0 k He compareth those friends which comfort vs not in miserie, to a broke, which in fommer, when we nede waters, is drye: in winter is hard frosen, & in the time of raine, when we haue no nede, ouerfloweth with water.
4 c Which declareth that he was not onely afflicted in body, but wounded in conscience, which is the greatest battel that the faithful can haue.
5 d Thinke you that I crye without cause, seing the brute beastes do not complaine when thei haue what their wolde?
6 e Can a mans taste delite in that that hath no sauour? meaning that none take pleasure in affliction, seing thei can not away with things that are vnsauery to the mouth.
8 f Herein he sinneth double, bothe in wishing through impaciencie to dye, and also in desiring of God a thing which was not agreable to his wil.
10 g That is, let me dye at once, before I come to distrust in Gods promes through mine inpaciencie.
13 i Haue I not soght to helpe my selfe as muche as was possible?
19 l Thei that passe thereby to go into the hote countreies of Arabia, thinke to finde water there, to qench their thirst, but they are deceiued.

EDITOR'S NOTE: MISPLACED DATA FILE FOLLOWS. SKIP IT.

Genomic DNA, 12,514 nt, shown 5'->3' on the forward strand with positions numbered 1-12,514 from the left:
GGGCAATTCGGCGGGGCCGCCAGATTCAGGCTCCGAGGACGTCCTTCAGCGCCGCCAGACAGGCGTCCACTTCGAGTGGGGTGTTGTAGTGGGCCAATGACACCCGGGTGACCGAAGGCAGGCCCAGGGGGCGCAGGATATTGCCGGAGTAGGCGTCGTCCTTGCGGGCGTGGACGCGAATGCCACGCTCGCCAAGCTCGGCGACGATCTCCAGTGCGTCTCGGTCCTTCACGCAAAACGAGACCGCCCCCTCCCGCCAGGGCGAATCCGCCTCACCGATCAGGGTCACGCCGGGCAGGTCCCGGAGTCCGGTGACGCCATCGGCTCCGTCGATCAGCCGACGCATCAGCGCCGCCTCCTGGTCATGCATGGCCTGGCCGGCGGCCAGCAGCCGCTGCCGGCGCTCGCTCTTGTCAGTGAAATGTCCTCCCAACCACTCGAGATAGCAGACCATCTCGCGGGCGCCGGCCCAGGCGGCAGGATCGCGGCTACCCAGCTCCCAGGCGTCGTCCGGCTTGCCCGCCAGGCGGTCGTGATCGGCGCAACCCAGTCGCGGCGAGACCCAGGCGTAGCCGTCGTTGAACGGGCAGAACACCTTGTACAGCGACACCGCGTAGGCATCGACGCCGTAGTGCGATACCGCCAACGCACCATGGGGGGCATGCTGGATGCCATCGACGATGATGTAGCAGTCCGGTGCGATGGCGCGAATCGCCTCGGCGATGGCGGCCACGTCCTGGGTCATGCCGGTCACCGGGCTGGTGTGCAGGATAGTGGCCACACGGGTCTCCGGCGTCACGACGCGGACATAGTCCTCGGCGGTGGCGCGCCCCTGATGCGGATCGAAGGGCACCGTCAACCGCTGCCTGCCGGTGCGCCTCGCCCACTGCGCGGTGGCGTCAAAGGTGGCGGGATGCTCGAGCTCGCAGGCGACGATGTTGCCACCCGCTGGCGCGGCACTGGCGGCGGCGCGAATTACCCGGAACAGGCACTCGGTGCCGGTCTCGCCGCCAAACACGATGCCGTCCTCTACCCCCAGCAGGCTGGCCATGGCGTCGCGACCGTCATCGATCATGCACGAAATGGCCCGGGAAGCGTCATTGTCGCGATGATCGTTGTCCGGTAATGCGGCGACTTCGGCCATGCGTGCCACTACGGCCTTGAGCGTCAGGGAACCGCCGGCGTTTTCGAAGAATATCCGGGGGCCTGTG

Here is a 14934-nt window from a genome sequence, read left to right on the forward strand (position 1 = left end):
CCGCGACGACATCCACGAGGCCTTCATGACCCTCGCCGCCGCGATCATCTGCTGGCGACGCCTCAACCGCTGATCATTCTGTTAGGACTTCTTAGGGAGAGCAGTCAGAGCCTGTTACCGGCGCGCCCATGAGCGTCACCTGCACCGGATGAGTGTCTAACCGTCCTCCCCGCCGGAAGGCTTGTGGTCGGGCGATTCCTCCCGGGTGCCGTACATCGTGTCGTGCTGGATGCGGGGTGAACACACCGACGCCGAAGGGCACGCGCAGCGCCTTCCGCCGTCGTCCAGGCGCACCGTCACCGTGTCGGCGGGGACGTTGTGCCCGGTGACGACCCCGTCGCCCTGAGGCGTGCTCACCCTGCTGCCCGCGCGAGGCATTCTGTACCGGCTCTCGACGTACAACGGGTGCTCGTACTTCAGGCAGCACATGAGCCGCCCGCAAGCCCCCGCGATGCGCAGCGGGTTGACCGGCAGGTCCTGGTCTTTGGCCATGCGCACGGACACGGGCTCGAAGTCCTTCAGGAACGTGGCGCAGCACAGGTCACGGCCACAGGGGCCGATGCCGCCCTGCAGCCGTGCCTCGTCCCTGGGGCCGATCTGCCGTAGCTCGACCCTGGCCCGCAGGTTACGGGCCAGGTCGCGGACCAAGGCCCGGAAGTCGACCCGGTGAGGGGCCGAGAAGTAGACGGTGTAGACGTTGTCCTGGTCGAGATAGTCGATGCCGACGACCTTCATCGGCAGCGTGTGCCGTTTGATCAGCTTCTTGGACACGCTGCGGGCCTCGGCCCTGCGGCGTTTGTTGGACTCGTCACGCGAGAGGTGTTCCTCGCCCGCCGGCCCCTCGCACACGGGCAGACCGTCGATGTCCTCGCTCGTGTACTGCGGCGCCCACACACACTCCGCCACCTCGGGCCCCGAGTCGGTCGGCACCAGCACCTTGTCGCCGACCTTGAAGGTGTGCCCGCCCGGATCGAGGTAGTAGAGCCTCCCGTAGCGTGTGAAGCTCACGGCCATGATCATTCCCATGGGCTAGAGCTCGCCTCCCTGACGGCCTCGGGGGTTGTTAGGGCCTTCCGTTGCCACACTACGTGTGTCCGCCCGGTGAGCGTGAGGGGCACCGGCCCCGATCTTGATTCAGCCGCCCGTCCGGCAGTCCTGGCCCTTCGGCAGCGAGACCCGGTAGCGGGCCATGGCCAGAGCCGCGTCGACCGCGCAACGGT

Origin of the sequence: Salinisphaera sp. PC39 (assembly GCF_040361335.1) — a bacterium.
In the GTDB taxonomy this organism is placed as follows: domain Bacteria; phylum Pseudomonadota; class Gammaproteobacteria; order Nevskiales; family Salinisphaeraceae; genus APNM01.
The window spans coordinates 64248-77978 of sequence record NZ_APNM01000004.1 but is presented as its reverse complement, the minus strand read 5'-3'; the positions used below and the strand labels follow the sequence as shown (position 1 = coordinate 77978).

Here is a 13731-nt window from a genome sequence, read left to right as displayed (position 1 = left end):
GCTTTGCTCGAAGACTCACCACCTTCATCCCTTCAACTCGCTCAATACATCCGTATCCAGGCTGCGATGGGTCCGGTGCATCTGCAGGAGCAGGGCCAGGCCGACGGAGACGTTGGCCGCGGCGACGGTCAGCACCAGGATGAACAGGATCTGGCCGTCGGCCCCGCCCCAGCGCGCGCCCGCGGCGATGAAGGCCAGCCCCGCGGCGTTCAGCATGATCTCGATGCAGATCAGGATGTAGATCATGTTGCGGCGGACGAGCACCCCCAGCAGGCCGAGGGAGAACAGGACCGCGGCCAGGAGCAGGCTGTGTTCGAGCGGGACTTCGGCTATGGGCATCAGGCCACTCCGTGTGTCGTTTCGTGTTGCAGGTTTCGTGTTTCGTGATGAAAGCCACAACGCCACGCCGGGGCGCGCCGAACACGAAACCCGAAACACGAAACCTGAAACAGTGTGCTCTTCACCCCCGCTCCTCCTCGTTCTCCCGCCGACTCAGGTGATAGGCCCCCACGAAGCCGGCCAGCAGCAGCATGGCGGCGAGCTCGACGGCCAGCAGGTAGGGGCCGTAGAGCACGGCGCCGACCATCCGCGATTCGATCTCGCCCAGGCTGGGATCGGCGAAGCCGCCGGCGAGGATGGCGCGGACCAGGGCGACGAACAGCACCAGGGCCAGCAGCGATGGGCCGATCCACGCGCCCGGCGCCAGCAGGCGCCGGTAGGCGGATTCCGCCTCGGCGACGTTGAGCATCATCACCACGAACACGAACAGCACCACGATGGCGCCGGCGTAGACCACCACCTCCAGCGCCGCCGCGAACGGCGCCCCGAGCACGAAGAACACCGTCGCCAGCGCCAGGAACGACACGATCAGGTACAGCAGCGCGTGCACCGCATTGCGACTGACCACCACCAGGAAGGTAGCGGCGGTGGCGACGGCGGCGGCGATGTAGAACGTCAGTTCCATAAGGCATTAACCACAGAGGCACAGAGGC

21 m That is, like to this broke, which deceiueth them that thinke to haue water there in their nede, as I loked for consolation at your hands.
22 n He toucheth the worldelings, which for no necessitie wil giue parte of their goods, and muche more these men, which wolde not giue him comfortable.
25 p He that hathe a good conscience, doeth not shrinke at the sharpe wordes or reasonings of others except thei be able to persuade him by reason.
26 q Do you cauil at my wordes, because I shulde be thoght to speake foolishly, which am now in miserie?
28 r Consider whether I speake as one that is driuen to this impaciencie through very sorowe, or as an hypocrite, as you condemne me.